Four centuries after the Golden Age, a period of prosperity and artistic achievement that transformed Amsterdam from a fishing village into a wealthy hub of international trade, this delightful city is in the middle of a new renaissance. Amsterdam is built on a manageable scale; walking and biking along the famous canals are ideal ways to view the 17th-century gabled merchants’ houses, as well as to visit the many flower markets, cafés and secondhand bookstores. Glass-topped boat trips and (if the winter gets cold enough) ice skating along the waterways offer other perspectives, especially at night, when many of the city’s bridges are illuminated.
Three of the world’s greatest museums are found on the Museumplein, a grassy open space in Amsterdam-Zuid (Amsterdam South). The Rijksmuseum has a superb collection of Rembrandts, Vermeers, Halses and Steens. Highlights of the museum include Rembrandt’s “Self Portrait as the Apostle Paul” and “The Night Watch.” The much-loved Van Gogh Museum contains 200 paintings and 400 drawings, the world’s largest collection of the artist’s work. Major works found here include “Sunflowers,” “Bedroom in Arles” and “Wheatfield With Crows” (thought by some to be Van Gogh’s last painting). Another remarkable venue is the Stedelijk Museum, which contains an outstanding collection of contemporary art and design. It features virtually the entire pantheon of modernist greats, including artists such as Kandinsky, Chagall, Braque, Picasso, Matisse, Malevich, Pollock, Warhol, de Kooning, Rauschenberg, Johns and Lichtenstein. And within the old center, Russia’s most famous museum has opened a branch, the Hermitage Amsterdam, which hosts notable temporary exhibitions.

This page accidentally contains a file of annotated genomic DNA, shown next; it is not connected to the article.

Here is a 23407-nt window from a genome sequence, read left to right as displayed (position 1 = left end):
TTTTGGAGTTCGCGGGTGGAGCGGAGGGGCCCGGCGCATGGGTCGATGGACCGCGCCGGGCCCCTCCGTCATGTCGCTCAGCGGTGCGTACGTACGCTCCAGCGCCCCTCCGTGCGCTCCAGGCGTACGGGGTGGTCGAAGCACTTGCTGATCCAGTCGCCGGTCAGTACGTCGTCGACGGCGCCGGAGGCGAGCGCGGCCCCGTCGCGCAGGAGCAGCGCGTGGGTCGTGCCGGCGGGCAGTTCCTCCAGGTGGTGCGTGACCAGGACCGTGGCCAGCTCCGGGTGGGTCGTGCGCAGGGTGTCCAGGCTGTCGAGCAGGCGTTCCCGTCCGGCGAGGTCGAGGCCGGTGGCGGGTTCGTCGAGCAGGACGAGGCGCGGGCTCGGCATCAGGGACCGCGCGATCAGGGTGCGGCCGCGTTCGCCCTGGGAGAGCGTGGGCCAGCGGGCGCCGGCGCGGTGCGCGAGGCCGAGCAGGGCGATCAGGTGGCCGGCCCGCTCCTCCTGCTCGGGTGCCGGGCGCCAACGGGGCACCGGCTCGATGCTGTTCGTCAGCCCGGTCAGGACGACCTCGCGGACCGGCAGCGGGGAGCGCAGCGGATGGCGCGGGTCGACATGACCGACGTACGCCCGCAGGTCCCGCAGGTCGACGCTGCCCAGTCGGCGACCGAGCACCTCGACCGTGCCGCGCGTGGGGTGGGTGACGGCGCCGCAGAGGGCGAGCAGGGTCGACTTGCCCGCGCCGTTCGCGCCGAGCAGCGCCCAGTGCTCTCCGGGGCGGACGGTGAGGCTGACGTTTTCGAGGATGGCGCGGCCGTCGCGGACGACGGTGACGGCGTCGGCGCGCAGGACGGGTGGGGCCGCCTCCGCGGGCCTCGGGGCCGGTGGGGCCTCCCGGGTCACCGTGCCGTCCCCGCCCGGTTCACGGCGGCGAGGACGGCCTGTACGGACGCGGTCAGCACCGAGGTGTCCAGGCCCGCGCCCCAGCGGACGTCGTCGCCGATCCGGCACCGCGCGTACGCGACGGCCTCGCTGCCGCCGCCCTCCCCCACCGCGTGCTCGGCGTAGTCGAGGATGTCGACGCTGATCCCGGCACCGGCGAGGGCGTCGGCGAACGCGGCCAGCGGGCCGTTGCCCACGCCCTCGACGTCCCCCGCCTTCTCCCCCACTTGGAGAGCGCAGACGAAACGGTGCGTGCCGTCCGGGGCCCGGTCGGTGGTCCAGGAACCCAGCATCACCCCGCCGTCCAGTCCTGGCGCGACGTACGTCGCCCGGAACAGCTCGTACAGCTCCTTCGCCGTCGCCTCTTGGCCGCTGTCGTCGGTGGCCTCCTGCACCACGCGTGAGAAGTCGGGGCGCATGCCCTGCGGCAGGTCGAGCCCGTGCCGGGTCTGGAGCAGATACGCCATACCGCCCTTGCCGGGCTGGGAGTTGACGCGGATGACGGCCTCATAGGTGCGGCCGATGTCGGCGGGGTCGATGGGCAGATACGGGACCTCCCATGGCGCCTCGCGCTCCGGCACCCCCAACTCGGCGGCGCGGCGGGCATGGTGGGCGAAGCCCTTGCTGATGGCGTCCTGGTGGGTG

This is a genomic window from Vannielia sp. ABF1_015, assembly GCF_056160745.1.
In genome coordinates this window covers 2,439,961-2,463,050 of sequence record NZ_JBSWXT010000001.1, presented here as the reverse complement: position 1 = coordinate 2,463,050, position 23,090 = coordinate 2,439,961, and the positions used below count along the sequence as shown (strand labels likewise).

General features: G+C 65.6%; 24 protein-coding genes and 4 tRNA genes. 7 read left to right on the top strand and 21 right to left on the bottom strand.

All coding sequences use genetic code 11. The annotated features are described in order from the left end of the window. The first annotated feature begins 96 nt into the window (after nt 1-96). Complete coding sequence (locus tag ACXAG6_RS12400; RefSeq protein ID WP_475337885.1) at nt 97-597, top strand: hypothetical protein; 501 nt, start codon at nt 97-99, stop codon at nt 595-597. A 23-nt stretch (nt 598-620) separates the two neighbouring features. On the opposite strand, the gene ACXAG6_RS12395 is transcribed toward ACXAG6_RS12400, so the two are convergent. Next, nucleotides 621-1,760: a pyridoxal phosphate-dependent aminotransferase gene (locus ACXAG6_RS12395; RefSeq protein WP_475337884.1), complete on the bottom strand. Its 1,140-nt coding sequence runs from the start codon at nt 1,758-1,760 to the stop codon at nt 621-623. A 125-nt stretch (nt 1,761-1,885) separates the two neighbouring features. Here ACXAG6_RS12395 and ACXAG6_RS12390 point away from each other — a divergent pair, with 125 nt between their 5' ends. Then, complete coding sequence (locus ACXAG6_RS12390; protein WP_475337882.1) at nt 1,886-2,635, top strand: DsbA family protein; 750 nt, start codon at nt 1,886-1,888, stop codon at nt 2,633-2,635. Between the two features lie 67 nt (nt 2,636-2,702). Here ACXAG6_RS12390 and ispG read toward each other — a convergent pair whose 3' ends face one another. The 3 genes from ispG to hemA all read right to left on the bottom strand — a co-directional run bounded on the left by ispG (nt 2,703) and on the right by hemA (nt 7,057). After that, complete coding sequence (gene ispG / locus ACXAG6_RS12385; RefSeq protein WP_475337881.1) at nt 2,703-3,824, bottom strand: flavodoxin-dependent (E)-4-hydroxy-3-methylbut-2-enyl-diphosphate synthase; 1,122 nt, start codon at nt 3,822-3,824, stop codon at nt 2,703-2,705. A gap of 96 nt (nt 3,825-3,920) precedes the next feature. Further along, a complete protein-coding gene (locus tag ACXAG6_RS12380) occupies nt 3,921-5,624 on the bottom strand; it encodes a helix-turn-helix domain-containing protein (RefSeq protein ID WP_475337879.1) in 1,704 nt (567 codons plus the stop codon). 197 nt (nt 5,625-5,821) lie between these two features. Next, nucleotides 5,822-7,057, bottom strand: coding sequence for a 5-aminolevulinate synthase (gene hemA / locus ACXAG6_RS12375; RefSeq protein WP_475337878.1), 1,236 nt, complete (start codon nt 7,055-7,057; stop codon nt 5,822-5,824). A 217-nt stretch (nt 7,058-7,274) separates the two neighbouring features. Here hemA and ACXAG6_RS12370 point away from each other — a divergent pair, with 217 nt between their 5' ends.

Holland is a major cheese producer, and not long ago a Dutch cheese, Vermeer, won first prize at the prestigious World Championship Cheese Contest in Madison, Wisconsin. Gouda and Edam are well-known, but the country produces a variety of other excellent cheeses, including Bleu de Wolvega (a soft, spicy Frisian blue), Reypenaer V.S.O.P. (an aged Gouda), commissiekaas (a mature Edam colored with carotene) and Boeren-Leidse met sleutels (a cumin-spiced cheese from the Leiden area). Look for them in restaurants or track them down at De Kaaskamer van Amsterdam, the best cheese shop in the city.
The Netherlands makes its own delicious version of gin called jenever. I recommend stopping at the thoroughly charming distillery-owned pub Proeflokaal A. van Wees for a tasting, perhaps accompanied by some wild boar bitterballen (croquettes).
A Magical Garden
Located 23 miles southwest of Amsterdam, the Keukenhof garden was formally established in 1949 by an association of Dutch bulb growers. Each year 7 million bulbs — including tulips, daffodils and hyacinths — are planted in the 79-acre garden. You can check the progress of the seasonal flowerings on the garden’s website. (The garden is open from late March to early May. Mid-April is usually the most spectacular time.)